Revelations about ring tones
By GINA VIVINETTO
Can you tell something about a
person by the ring tone on his or her cell phone?
Silly question, you say?
Think about the song you chose, or didn't choose; some folks are content with
their choice of built-in rings.
For the people buying the estimated 600-million cell phones that will be sold
worldwide this year, and the members of the wireless community who own phones,
customized ring tones are the rage.
The sales of customized ring tones were more than $2-billion worldwide last
year, according to Entertainment Weekly. People will pay anywhere from $1.50 to
$3 for a tune by Jay-Z or Morrissey.
The most popular ring-a-ding-ding tunes are by rappers, says Chuck Hamby, public
relations manager for Verizon Wireless. Verizon's Get It Now service, which
sells the tunes, has been in operation for about 18 months.
"Most of the customers for these programs are youth - upper teens and young
adults. They have really embraced ring tones as a way to personalize and to
individualize," he says. Those younger folks pick hits. Hamby says OutKast's Hey
Ya! is hot, asis Crazy In Love by Beyonce and Jay-Z. (Vibe magazine lists
several other popular ring tones: 50 Cent's In Da Club, Kanye West's All Falls
Down and Usher's Burn).
Hamby says that baby boomers, on the other hand, tend to choose TV theme songs
or tunes that have sentimental meaning.
Hamby has programmed his phone so certain callers are announced by their own
ring tone. For his wife, he's programmed the love theme to The Godfather. For a
business associate he's not too fond of, it's the Scarecrow's If I Only Had A
Brain from The Wizard of Oz.
Many customers like to change their ring tone frequently, Hamby says. With
thousands of songs available for download on the Internet, it's tempting to shop
"It's fun to see what the new releases are," Hamby says. "The quality, too, is
getting better all the time. The tones are much richer, and they're getting more
What does your ring tone say about you? Are you trendy, or tried and true?
Tampa Bay Buccaneers rookie wide receiver Michael Clayton is down with the
rappers. For him, it's Welcome Back by Mase.
Carl Webb, manager of Vinyl Fever, a music store in Tampa, opted for Notorious
B.I.G. He's got the late gangsta rapper's Big Poppa programmed for his ring.
Margaret Murray, general manager of Sunrise Cinemas (formerly Madstone Theaters)
in Tampa, also went with hip-hop, selecting Missy Elliott's Get Ur Freak On.
Christopher Holland, a computer specialist who lives in St. Petersburg, did like
Mr. Hamby and programmed several ring tones into his phone, personalizing songs
for specific callers. A Mozart aria plays when Holland's father, a classical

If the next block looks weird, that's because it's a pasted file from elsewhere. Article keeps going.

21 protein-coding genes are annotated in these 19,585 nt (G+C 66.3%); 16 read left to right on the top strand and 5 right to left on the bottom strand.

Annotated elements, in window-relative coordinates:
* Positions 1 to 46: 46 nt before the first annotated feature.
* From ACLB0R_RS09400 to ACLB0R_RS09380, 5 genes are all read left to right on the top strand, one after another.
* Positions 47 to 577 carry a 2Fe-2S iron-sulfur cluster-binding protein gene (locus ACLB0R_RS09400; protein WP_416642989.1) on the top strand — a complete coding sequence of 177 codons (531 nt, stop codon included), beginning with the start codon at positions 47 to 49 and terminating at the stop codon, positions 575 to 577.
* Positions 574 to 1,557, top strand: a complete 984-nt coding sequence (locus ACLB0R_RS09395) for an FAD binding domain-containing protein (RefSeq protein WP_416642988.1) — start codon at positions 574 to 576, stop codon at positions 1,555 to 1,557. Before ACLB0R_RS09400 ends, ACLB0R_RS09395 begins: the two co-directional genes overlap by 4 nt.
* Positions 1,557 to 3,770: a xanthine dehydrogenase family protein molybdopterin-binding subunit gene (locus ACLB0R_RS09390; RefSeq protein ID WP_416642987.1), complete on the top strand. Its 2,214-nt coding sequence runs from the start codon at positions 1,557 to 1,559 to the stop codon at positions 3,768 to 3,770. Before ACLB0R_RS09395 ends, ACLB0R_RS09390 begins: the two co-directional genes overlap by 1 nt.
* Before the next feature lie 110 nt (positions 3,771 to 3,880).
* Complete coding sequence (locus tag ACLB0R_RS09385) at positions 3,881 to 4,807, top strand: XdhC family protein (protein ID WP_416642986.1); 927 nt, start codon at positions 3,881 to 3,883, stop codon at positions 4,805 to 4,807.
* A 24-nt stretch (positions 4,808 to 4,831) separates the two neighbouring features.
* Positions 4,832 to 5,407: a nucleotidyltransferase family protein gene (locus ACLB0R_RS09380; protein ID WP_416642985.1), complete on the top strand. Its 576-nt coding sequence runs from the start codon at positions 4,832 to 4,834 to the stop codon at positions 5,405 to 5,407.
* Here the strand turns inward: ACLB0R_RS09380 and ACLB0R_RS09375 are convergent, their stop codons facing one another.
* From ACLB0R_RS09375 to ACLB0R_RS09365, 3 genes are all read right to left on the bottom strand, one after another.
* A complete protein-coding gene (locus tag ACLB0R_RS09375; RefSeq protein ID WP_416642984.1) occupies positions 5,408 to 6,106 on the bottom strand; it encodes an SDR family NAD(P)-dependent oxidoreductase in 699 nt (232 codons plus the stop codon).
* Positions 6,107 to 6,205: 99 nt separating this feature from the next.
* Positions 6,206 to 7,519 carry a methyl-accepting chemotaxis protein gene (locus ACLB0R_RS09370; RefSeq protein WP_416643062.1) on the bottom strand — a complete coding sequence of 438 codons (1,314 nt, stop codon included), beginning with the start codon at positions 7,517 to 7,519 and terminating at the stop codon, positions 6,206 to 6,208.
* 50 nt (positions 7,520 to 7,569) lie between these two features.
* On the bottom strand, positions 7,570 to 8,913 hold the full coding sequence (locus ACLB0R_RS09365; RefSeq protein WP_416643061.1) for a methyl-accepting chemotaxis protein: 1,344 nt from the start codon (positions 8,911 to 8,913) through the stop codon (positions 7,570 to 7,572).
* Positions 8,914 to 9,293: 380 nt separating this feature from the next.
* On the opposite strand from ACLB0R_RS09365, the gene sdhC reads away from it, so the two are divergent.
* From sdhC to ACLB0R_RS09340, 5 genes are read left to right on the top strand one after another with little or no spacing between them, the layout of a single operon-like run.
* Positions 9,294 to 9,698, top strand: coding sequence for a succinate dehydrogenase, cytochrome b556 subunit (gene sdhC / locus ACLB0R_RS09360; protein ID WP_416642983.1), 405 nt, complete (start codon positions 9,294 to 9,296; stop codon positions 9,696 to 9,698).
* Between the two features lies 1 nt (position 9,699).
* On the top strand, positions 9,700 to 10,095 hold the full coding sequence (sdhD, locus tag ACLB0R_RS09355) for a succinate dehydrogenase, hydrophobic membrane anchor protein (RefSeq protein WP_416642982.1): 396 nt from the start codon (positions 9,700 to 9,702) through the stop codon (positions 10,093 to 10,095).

music lover, calls. When his best friend, a sci-fi movie junkie, rings him,
Cantina Band from Star Wars plays. When wife Christina calls, the theme to
Bewitched beeps. ("Insert your own joke there," Holland says).
For Holland, who also co-chairs the stomptokyo.com Web site dedicated to
B-movies, the programming is about fun as much as functionality.
"It gives the phone a little more personality," he says, "and I know who the
caller is without looking at the phone."
Technology is improving in ring tones with the sounds coming in three styles:
* Monophonic: the classic digital beepy and bleepy ring.
* Polyphonic: a bit more full, with some harmonics.
* True-Tone: the new high-tech tone that allows folks in Japan and Great Britain
to enjoy real, recorded songs.
Maybe the True-Tone ringer could have saved the relationship between Philip
Clark and his ring tone.
Clark had a falling out with Pink's Get This Party Started.
"I don't want to ever hear that song again," Clark says. The graphic designer
and artist, who lives in St. Petersburg, chose the peppy party anthem thinking
it would put him in a festive mood every time the phone rang.
Instead, it drove him nuts.
"I heard it a million times a day, for four months," Clark says. "It was worse
than hearing it on the radio over and over because it was this annoying beeping
version of it."
Clark, scowling, imitates the cell-phone version of the song: "Beep (pause) beep
beep beep beep beep beep beep beep beep bep beep beep."
"It was awful."
It didn't just get on Clark's nerves.
"Everyone I worked with was going crazy, too," Clark says. "When I walked away
from my desk, they would turn my ringer off."
Clark cautions people against choosing a song they enjoy for their ring tone,
saying, "It really does ruin the song for you."
Does Clark have a song on his phone now?
"I just have the most basic ring tone you can use."